BUZZWORDS: ANGELS AND OTHERS
Venture capital is not the only source of investment for start-up businesses or small businesses. Smaller investors in what is called “private placement” finance many companies. For example, in some areas there are groups of potential investors who meet occasionally to hear proposals. There are also wealthy individuals who occasionally invest in new companies. In the lore of business start-ups, groups of investors are often referred to as “doctors and dentists,” and individual investors are often called “angels.” Many entrepreneurs turn to friends and family for investment.
WORDS OF WARNING
Don't take private placement, angels, and friends and family as good sources of investment capital just because they are described here or taken seriously in some other source of information. Some investors are a good source of capital, and some aren't. These less established sources of investment may be necessary, but they should be handled with extreme caution.
Never, NEVER, spend somebody else's money without first doing the legal work properly. Have the papers done by professionals, and make sure they're signed. Never, NEVER, spend money that has been promised but not delivered. It is amazing how often companies get investment commitments and contract for expenses, and then the investment falls through.
Avoid turning to friends and family for investment. The worst possible time to not have the support of friends and family is when your business is in trouble. When friends and family finance the business, you risk losing friends, family, and your business at the same time. I know an entrepreneur who stuck with a losing business for six years longer than he should have, because he started it with money from friends and family.
Where to find them? Your next question of course is how to find the “doctors, dentists, and angels” that might want to invest in your business. Look for lists of government agencies, business development centers, business incubators, and similar organizations that will be tied into the investment communities in your area. Turn first to the local Small Business Development Centers.
Be very careful in dealing with anybody who offers to help you find financing as a service for money. These are shark-infested waters. I am aware of some legitimate providers of business plan consulting, small business finance consulting and related assistance, but the legitimate providers are harder to find than the sharks. In general, you should never pay money in advance for investment finding services, and a request for money in advance should be a warning signal. There are more fakes and frauds in the business of finding investment than there are legitimate finders. Be careful! Beware of experts asking money in advance for finding investment.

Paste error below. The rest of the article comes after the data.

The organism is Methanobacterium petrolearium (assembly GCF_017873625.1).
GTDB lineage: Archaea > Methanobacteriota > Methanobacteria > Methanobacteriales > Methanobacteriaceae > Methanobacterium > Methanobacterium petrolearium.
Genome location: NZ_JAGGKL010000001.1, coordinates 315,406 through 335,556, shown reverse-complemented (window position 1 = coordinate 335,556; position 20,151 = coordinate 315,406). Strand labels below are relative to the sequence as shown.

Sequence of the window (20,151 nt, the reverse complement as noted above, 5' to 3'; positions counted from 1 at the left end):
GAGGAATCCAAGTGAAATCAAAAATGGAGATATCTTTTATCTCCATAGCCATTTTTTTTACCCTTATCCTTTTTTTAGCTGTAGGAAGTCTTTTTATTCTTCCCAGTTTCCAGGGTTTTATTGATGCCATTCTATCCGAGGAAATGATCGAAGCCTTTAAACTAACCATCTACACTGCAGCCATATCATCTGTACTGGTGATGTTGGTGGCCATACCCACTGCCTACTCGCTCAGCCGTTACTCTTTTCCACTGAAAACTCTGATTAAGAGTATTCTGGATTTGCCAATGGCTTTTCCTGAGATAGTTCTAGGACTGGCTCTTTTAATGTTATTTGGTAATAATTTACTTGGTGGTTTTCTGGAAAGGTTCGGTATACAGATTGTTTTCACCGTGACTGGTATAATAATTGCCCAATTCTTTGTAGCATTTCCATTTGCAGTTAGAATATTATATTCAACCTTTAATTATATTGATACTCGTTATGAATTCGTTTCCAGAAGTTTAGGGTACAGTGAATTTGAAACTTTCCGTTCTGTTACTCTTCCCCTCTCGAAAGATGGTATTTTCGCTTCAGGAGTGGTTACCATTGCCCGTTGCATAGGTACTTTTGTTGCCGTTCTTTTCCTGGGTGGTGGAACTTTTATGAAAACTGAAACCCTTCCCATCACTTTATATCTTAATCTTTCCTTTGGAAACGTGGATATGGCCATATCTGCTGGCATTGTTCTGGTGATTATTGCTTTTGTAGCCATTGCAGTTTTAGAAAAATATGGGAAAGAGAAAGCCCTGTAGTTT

Banks are even less likely than venture capitalists to invest in or loan money to start-up businesses. They are, however, the most likely source of financing for most small businesses.
Start-up entrepreneurs and small business owners are too quick to criticize banks for failing to finance new businesses. Banks are not supposed to invest in businesses, and are strictly limited in this respect by federal banking laws. The government prevents banks from investment in businesses because society, in general, doesn't want banks taking savings from depositors and investing in risky business ventures; obviously, when (and if) those business ventures fail, bank depositors' money is at risk. Would you want your bank to invest in new businesses (other than your own, of course)?
Furthermore, banks should not be loaning money to start-up companies either, for many of the same reasons. Federal regulators want banks to keep money safe, in very conservative loans, backed by solid collateral. Start-up businesses are not safe enough for bank regulators, and they don't have enough collateral.
Why then do we say that banks are the most likely source of small business financing? Because small business owners borrow from banks. A business that has been around for a few years generates enough stability and assets to serve as collateral. Banks commonly make loans to small businesses backed by the business' inventory or accounts receivable. Normally there are formulas that determine how much can be loaned, depending on how much is in inventory and in accounts receivable.
A great deal of small business financing is accomplished through bank loans based on the business owner's personal collateral, such as home ownership. Some would say that home equity is the greatest source of small business financing.
Aside from standard bank loans, an established small business can also turn to accounts receivable specialists to borrow against its accounts receivables. The most common accounts receivable financing is used to support cash flow when working capital is hung up in accounts receivable. For example, if your business sells to distributors that take 60 days to pay, and the outstanding invoices waiting for payment (but not late) come to $100,000, your company can probably borrow more than $50,000. Interest rates and fees may be relatively high, but this is still often a good source of small business financing. In most cases, the lender doesn't take the risk of payment - if your customer doesn't pay you, you have to pay the money back anyhow. These lenders will often review your debtors, and choose to finance some or all of the invoices outstanding.